OASIS Mailing List ArchivesView the OASIS mailing list archive below
or browse/search using MarkMail.


Help: OASIS Mailing Lists Help | MarkMail Help

dita message

[Date Prev] | [Thread Prev] | [Thread Next] | [Date Next] -- [Date Index] | [Thread Index] | [List Home]

Subject: Re: [dita] Supporting LwDITA Implementors Quickly

I didn't mean to imply that a formal LwDITA spec should be deferred, only to point out that the current committee note serves the needs of implementors today *as long as* there is not likely to be drastic change in the LwDITA design, so having a formal spec take whatever amount of time it takes should not be an issue in practice for people who want to implement or use LwDITA today.

My assumption that the LwDITA design is stable is precisely for the reasons Alan gives: the subset was carefully thought out and is in any case an arbitrary choice that, having been set, doesn't really need to be changed for the very reason that you can always move to full DITA using the LwDITA design as your base and add (or remove) anything you want using normal DITA configuration mechanisms. 

That makes LwDITA as much a marketing exercise as anything: like XML itself, it's simply codifying a subset that anyone was always free to define, but by doing so makes the idea clear and allows it to be marketed to groups for whom the idea of "just a subset of DITA" would either not make sense or would not have the same appeal as a ready-defined thing. 

That and the working out of the mappings from HTML5 and markdown, which is significant technical work that will have value to the DITA community generally.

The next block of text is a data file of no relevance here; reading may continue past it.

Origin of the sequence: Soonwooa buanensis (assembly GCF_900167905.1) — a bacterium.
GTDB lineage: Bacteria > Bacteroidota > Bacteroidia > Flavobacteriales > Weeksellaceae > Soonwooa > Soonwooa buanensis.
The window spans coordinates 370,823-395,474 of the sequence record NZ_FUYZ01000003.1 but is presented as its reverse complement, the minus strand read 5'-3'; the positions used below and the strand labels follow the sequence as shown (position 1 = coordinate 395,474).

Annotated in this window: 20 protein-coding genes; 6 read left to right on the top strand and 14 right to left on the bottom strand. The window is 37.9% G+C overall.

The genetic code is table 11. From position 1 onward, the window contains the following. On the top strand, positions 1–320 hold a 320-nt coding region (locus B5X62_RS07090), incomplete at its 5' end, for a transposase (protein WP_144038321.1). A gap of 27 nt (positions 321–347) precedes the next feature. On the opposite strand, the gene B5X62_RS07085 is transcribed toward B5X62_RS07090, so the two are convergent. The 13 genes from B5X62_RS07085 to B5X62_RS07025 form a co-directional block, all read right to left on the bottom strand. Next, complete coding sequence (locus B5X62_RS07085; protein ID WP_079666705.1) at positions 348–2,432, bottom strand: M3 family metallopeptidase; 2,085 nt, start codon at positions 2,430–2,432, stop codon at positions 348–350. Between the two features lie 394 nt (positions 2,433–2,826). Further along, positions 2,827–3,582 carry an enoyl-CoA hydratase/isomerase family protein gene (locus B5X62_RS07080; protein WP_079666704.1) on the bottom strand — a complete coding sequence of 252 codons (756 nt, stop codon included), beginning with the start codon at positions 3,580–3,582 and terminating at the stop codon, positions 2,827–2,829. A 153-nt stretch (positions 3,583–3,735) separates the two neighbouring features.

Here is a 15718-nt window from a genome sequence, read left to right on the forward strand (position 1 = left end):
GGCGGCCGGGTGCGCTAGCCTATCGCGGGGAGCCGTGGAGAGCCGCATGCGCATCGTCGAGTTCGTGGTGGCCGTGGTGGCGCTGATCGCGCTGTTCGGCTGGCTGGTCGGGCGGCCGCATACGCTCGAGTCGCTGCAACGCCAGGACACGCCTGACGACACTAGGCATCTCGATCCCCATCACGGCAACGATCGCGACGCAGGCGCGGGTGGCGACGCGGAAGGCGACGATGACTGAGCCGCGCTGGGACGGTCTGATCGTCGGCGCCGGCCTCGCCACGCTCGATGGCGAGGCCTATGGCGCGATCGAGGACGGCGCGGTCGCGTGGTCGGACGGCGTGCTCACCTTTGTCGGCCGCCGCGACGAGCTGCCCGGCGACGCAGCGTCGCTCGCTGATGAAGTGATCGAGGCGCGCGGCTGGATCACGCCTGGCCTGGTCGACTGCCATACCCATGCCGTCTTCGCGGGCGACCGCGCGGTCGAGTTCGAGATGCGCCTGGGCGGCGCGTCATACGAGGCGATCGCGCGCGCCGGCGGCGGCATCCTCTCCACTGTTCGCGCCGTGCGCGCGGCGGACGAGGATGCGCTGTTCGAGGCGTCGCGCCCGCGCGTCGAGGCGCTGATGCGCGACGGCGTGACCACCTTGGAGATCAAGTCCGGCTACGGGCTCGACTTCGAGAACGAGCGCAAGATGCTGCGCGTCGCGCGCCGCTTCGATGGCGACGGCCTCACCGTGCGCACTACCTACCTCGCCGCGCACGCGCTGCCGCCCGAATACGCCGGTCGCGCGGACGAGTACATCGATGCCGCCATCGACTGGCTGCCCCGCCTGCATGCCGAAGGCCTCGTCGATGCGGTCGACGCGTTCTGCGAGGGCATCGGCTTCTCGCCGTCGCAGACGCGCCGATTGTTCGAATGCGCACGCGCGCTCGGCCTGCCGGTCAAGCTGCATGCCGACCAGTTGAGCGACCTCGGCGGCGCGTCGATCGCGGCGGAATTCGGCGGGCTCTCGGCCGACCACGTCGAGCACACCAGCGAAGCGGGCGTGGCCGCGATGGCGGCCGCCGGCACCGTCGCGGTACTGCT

But the power of standards is really having been written down, not having been formally approved, and in that context the committee note is a good as an approved spec as far as adoption and implementation are concerned. (And if you need any more evidence of that look at markdown itself which is the most under-specified authoring format I can think of and yet is widely adopted simply because it is so useful.)


Eliot Kimber

ïOn 2/7/19, 8:37 AM, "Alan Houser" <dita@lists.oasis-open.org on behalf of arh@groupwellesley.com> wrote:

    I'm always grateful for Eliot's insights, and I think the TC's recent 
    discussion of LwDITA has been helpful in framing the vision of the 
    LwDITA spec editors and SC and (ultimately and hopefully) aligning the 
    SC's vision with that of the full TC. To address these points:
    - I disagree that the TC should defer a formal LwDITA spec, and position 
    the committee note as the canonical definition of LwDITA. But that's 
    probably a longer discussion.  :-)
    - Re: the SC's confidence in the LwDITA vocabulary -- I'll posit that 
    Eliot has been in the standards business long enough to know that this 
    is impossible to answer. Having said that:
         + The LwDITA vocabulary was chosen carefully, with input from 
    representatives of the target audiences.
         + At the risk of speaking for other SC members, we have high 
    confidence in the LwDITA vocabulary.
         + LwDITA avoids the strategic mistake made by other vocabulary 
    subsets, of omitting a major use case explicitly to encourage use of the 
    "full" vocabulary. I have in mind Simplified DocBook, which punted on 
    content aggregation, which it could have very easily supported. I'll 
    also acknowledge that I was not on the DocBook TC, but this was my 
    perception from the outside.
         + Any subset will have feature boundaries, and we expect (and have 
    begun to see) tension around this. "Why doesn't LwDITA support X?". To 
    this question, our answer should be "You should use DITA". I'll note 
    that these questions tend to come from adopters who have DITA 
    experience, not members of our newer LwDITA target audiences.
    - I would caution against efforts to align or modify LwDITA terminology 
    to match any particular authoring format. LwDITA has the goal of being 
    source-format agnostic. We chose the term "components" carefully. This 
    term was tested pretty heavily in the committee note reviews. We got 
    some pushback from "XML-centric" reviewers, but these individuals 
    appeared to come on-board when we explained the term. The term "works"